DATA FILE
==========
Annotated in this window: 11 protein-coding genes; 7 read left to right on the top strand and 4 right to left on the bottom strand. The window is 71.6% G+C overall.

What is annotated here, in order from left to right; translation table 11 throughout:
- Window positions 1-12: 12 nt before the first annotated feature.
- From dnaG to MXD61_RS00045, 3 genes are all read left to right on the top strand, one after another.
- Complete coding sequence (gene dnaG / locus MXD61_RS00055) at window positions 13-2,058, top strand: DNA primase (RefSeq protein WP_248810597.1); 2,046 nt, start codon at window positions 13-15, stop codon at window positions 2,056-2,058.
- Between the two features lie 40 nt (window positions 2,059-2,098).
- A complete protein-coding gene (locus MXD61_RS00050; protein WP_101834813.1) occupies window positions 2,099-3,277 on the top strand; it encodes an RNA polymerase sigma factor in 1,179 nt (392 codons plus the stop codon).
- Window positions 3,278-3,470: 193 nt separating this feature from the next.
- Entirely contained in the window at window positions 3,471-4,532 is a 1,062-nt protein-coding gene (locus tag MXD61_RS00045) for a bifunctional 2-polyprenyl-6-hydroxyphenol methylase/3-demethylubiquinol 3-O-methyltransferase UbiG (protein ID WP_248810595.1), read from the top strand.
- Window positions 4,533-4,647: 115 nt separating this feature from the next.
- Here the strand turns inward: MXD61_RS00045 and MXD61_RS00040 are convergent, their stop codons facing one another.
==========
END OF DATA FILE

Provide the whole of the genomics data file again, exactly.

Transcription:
Annotated in this window: 11 protein-coding genes; 7 read left to right on the top strand and 4 right to left on the bottom strand. The window is 71.6% G+C overall.

What is annotated here, in order from left to right; translation table 11 throughout:
- Window positions 1-12: 12 nt before the first annotated feature.
- From dnaG to MXD61_RS00045, 3 genes are all read left to right on the top strand, one after another.
- Complete coding sequence (gene dnaG / locus MXD61_RS00055) at window positions 13-2,058, top strand: DNA primase (RefSeq protein WP_248810597.1); 2,046 nt, start codon at window positions 13-15, stop codon at window positions 2,056-2,058.
- Between the two features lie 40 nt (window positions 2,059-2,098).
- A complete protein-coding gene (locus MXD61_RS00050; protein WP_101834813.1) occupies window positions 2,099-3,277 on the top strand; it encodes an RNA polymerase sigma factor in 1,179 nt (392 codons plus the stop codon).
- Window positions 3,278-3,470: 193 nt separating this feature from the next.
- Entirely contained in the window at window positions 3,471-4,532 is a 1,062-nt protein-coding gene (locus tag MXD61_RS00045) for a bifunctional 2-polyprenyl-6-hydroxyphenol methylase/3-demethylubiquinol 3-O-methyltransferase UbiG (protein ID WP_248810595.1), read from the top strand.
- Window positions 4,533-4,647: 115 nt separating this feature from the next.
- Here the strand turns inward: MXD61_RS00045 and MXD61_RS00040 are convergent, their stop codons facing one another.